Every one has their own preferences on how to manage this. And it also depends on what type of runs your getting. My friend Daniel B. here on the forum, prefers to balance his hours and work every day, but for me, and the work that I'm doing, it often works out better for me to work some really crazy hours all week and then take a break at the end of the week. It doesn't always work out that way, but a lot of the time it does. I worked all last week on re-cap hours and I could have done it again this week, but with a long run ahead of me I didn't want to limit myself to 4 or five hours a day on a few days which is what I was going to have to do.

Old School's Comment
member avatar

Mark, your re-cap hours are the hours that you worked in the previous week. Once you've put in your eight days of working you get back the hours that you worked nine days ago. Let's say you've finished eight days working and have pretty much used up your seventy hours. Now you need to know how many hours you can work the next day. Nine days ago you worked 10 hours - therefore you will now only have ten hours to work if you didn't take a reset. The next day it's the same thing over again, whatever you worked nine days ago is what you can work on that day. So if it was only three hours, then you are stuck with only being able to work three hours now.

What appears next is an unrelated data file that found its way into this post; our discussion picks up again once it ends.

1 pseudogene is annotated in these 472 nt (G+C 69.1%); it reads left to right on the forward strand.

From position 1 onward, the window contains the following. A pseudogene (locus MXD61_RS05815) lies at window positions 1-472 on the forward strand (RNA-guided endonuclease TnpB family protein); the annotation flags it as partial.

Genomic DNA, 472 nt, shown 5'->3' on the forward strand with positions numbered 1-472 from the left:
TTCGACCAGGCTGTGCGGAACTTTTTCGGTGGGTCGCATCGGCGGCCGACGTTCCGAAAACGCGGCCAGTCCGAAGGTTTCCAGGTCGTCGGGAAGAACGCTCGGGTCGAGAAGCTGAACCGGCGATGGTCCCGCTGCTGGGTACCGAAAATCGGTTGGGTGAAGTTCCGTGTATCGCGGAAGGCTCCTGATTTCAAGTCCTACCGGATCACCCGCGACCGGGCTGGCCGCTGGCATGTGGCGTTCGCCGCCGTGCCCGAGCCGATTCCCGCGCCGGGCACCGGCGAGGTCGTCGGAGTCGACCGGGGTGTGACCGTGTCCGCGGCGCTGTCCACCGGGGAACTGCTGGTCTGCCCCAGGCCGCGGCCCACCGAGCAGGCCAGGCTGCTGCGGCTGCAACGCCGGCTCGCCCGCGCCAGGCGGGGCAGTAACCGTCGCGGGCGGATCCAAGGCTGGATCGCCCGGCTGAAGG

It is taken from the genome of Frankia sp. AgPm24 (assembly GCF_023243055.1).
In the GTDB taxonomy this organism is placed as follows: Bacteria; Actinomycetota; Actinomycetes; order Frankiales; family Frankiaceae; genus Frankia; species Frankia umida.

This is what we mean by managing your hours. If you can mange your time so that you always have around eight or nine hours coming back to you (your recaps) then you can just keep on rolling on those hours and not get yourself in a bind on not having enough time to get where you need to be.

Now Mark and Daniel, I want to encourage both of you to get started on working your way through the High Road Training Program its free and invaluable on getting you prepared for taking your tests for your permit and your CDL. There is also some bonus sections in there concerning the log book rules that we've been discussing and weights and balance that will be game changers for your future careers. I've never seen anyone have a single complaint about that program and there are lots of raving reviews about how it has helped people get a leg up in this business.

CDL:

Commercial Driver's License (CDL)

A CDL is required to drive any of the following vehicles:

  • Any combination of vehicles with a gross combined weight rating (GCWR) of 26,001 or more pounds, providing the gross vehicle weight rating (GVWR) of the vehicle being towed is in excess of 10,000 pounds.
  • Any single vehicle with a GVWR of 26,001 or more pounds, or any such vehicle towing another not in excess of 10,000 pounds.
  • Any vehicle, regardless of size, designed to transport 16 or more persons, including the driver.
  • Any vehicle required by federal regulations to be placarded while transporting hazardous materials.

HOS:

Hours Of Service

HOS refers to the logbook hours of service regulations.